Referendums were a familiar event in Australian politics, built into the constitution as a way for the people to have the final say on changes to Australia’s system of government. What made the First World War conscription referendums different to those before or since, was that there was no legal requirement to hold them as they did not seek to change the constitution. For this reason they are sometimes referred to as plebiscites, although only the word ‘referendum’ was used at the time.
Instead, as with recent referendums proposed by David Cameron in the United Kingdom and Malcolm Turnbull in Australia, the 1916 referendum originated as a response to deep divisions within the governing political party. In 1916 the Senate, dominated by Labor senators who opposed conscription, was unwilling to amend Australia’s existing compulsory service law to allow conscripts to be sent overseas. Hughes hoped that calling a referendum would create a mandate for conscription from the people themselves that the Senate could not ignore.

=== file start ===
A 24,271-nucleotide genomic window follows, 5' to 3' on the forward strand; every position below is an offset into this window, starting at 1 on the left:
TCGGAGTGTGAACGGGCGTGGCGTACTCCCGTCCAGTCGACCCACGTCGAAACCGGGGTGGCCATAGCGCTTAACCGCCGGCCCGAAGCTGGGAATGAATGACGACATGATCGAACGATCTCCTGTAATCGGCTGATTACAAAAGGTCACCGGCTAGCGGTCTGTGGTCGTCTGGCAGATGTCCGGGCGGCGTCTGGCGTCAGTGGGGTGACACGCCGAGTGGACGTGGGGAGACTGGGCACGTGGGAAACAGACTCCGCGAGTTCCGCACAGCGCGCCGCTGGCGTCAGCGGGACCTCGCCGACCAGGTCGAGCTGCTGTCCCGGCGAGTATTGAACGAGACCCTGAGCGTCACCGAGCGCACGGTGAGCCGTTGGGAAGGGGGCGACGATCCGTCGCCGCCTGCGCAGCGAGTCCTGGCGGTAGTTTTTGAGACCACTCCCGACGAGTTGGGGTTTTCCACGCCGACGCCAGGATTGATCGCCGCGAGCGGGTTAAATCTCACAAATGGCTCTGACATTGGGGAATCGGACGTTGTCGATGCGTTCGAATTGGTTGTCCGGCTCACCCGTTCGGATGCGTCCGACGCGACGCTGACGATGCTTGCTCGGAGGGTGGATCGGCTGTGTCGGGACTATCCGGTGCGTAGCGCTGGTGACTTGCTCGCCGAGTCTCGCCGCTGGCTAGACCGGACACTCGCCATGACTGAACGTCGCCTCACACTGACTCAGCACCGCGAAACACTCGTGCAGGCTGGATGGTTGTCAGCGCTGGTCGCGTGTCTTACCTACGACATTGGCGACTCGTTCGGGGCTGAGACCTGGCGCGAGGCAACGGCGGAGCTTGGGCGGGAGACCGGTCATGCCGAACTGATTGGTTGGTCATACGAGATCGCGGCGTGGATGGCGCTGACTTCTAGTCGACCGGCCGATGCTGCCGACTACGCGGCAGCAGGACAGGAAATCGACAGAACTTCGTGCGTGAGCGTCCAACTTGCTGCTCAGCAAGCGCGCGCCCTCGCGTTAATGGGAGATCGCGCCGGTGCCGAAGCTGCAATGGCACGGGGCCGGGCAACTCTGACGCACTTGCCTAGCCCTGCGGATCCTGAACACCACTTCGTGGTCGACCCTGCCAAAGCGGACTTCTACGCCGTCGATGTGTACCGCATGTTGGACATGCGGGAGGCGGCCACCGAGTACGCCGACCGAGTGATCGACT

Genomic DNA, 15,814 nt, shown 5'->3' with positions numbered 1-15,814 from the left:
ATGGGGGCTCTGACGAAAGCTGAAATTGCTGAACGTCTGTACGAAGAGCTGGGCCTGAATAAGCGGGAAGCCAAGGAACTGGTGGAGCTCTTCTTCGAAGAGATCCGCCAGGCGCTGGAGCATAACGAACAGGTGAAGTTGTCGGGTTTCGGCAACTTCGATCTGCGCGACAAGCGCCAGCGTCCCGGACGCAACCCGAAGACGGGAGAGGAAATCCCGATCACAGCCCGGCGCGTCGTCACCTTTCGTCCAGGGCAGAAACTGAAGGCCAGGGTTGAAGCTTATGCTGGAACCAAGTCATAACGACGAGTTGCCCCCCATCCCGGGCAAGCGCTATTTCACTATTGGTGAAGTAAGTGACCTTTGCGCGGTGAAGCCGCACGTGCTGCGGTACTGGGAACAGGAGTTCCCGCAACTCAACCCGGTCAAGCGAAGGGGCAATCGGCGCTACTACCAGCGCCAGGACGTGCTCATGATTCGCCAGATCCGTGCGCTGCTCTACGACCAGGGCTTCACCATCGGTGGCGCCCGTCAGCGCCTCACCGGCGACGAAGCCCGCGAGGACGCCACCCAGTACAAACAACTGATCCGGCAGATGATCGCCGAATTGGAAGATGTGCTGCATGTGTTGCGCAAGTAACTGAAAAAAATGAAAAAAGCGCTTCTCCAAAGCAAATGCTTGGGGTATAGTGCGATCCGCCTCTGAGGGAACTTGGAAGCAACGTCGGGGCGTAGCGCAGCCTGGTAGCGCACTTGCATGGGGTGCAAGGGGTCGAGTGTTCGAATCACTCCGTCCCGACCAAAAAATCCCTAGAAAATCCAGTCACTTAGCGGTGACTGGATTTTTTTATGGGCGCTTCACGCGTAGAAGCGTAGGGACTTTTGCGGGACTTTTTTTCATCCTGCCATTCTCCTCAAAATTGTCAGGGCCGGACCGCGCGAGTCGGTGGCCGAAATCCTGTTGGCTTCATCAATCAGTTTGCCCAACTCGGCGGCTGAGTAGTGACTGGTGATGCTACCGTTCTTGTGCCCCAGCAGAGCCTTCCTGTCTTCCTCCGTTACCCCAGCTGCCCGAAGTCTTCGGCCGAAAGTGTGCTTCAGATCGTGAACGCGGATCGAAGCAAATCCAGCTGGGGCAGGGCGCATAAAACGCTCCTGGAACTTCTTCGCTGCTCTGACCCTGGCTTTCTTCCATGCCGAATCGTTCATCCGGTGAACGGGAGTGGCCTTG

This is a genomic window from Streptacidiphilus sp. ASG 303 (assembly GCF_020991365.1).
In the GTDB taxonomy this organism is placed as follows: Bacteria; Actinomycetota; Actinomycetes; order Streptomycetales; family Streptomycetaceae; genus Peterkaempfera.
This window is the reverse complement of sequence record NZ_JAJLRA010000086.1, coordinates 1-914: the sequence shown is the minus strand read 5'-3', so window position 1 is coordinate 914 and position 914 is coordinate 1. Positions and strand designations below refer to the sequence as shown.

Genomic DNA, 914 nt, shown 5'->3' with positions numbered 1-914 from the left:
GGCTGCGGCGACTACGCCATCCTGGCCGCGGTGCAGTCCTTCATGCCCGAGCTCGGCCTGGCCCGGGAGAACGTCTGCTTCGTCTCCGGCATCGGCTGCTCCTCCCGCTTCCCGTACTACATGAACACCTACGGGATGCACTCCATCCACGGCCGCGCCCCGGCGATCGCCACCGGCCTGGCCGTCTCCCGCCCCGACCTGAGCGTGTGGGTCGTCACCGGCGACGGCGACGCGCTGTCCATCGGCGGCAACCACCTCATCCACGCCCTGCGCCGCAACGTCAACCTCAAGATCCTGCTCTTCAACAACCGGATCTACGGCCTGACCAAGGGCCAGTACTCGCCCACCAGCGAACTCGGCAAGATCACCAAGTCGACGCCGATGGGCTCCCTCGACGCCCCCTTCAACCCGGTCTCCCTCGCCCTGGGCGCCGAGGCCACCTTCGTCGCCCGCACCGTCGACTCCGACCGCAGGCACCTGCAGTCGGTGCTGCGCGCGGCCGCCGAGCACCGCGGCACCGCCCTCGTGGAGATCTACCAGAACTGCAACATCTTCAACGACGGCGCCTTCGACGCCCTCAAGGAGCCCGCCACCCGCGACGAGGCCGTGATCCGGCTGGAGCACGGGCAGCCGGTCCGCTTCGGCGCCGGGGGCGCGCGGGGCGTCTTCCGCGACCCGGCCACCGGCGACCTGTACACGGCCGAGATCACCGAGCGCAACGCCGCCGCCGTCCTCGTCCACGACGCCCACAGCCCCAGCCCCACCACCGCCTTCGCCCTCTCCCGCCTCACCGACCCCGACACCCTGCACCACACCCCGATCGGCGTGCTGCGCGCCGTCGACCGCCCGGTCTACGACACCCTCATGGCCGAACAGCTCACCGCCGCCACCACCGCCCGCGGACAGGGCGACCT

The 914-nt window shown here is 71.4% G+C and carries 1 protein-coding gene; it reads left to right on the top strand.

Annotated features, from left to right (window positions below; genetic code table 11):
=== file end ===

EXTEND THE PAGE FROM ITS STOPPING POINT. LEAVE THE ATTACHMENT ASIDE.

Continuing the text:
Hughes believed that the survival of freedom itself depended on the survival of the British Empire and Australia had to play her part. At rallies for the Yes campaign, he argued that relative to her population, Australia had only half as many men enlisted as Britain did. He asked the women of Australia:
What is your answer to the boys at the front? Are you going to leave them to die? What is your answer to Britain, to whom we owe so much; to France, to Belgium?
Hughes asked all Australians ‘to prove in this referendum whether they want to be their own masters, or slaves’.
Much of the union movement opposed Hughes, appointing an activist named John Curtin as secretary of the Anti-Conscription League (ACL). The ACL’s most famous leaflet described a vote for Yes as ‘The Blood Vote’, featuring a mother who ‘dreamt in the night, my son/That I doomed a man to death’.
Hughes had underestimated the strength of opposition to conscription. On 28 October 1916, 1,087,557 Australians voted ‘yes’, and 1,160,033 voted ‘no’.